Jeffrey Gettleman / New York Times – 2006-06-09 00:04:42
(June 9, 2006) — Abu Musab al-Zarqawi, the terrorist leader killed Wednesday in Iraq in an American airstrike, was always something of a phantom, to the American military, to the Iraqi people he was supposedly fighting for and even to the men and women who grew up with him in his native Jordan.
Mr. Zarqawi is killed in an air strike on an isolated house about 30 miles north of Baghdad. Iraqi officials announce the death the next morning, and Al Qaeda confirms that he has died.
His life story was riddled with contradictions: he was close to Saddam Hussein, he was fighting Mr. Hussein; he had two legs, he had one; he was Palestinian, he was Jordanian; he was right-handed, he was left-handed; he was a cunning leader, he was an illiterate brute.
As the Iraqi insurgency increased, American military officials increasingly blamed Mr. Zarqawi for the bloodshed. Military officials portrayed him as a global threat on the scale of Osama bin Laden and shared letters they say he wrote urging sectarian war in Iraq. However, several people who knew Mr. Zarqawi well, including former cellmates, voiced doubts about his ability to be an insurgent leader, or the leader of anything.
In a way, Mr. Zarqawi had always lived in the shadows. He was born in 1966 in Zarqa, an industrial city known as Jordan’s Detroit, which is essentially a sooty appendage to the affluent and glitzy capital, Amman.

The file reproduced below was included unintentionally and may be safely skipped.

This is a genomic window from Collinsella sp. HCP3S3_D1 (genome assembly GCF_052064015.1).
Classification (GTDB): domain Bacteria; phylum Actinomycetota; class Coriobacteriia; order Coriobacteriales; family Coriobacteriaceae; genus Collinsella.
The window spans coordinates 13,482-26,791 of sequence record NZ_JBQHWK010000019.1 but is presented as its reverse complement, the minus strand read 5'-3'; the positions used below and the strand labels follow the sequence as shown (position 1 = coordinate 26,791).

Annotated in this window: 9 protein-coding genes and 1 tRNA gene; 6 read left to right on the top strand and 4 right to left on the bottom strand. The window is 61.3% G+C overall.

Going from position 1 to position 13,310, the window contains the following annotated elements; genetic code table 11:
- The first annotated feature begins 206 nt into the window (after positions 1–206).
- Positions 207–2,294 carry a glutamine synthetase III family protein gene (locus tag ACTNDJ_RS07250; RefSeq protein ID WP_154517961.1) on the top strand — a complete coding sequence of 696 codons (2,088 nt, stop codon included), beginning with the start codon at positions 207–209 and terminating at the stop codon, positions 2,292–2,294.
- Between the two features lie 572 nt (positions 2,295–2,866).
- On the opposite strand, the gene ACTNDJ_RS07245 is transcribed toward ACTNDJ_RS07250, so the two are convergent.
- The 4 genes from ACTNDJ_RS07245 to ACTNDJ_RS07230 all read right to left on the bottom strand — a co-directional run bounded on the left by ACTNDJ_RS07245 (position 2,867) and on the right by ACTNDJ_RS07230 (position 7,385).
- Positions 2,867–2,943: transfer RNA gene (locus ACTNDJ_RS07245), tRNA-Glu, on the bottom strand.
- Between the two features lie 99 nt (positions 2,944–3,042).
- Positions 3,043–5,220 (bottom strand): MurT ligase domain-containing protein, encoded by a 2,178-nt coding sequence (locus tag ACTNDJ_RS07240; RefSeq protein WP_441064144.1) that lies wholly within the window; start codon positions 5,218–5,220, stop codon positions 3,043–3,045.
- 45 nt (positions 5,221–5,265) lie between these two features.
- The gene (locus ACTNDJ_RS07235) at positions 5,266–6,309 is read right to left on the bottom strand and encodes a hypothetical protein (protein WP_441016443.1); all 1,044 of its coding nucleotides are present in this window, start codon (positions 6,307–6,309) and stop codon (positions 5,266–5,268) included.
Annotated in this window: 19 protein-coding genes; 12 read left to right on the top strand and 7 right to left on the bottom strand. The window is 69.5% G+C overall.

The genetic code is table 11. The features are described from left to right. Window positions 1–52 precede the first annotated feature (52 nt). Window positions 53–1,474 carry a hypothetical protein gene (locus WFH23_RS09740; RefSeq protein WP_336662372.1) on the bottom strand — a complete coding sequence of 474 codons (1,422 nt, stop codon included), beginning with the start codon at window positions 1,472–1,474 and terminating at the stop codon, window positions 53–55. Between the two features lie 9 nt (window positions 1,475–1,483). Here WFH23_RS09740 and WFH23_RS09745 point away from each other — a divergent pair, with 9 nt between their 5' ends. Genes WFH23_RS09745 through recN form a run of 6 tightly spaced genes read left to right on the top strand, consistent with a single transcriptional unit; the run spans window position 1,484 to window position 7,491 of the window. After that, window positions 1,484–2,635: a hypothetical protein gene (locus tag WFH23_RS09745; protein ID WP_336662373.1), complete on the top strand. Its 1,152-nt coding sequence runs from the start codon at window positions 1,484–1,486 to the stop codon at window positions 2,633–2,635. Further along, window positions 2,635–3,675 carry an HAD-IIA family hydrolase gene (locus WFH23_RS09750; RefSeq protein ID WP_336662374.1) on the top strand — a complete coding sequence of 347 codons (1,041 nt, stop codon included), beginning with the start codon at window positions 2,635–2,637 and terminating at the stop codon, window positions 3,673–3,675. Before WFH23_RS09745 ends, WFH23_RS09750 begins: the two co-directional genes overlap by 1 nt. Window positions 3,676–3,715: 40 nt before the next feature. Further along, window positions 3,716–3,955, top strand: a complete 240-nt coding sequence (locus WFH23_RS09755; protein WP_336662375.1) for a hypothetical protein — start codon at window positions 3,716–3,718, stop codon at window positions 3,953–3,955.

He grew up in a concrete block house of seven girls and three boys. The family was not especially religious. His father was a healer. His mother struggled with leukemia. His birth name was Ahmed Fadeel al-Khalayleh.
Growing up, Mr. Zarqawi was average in every way. He played soccer in the streets. He did fine in school. He went to the mosque every once in a while. He was short and thick, with dark eyes and dark hair.
But one thing that did stand out was his temper, which led to many schoolyard fights.
“He was not so big, but he was bold,” said a cousin, Muhammad al-Zawahra, in an interview two years ago, when Mr. Zarqawi’s family still spoke with reporters.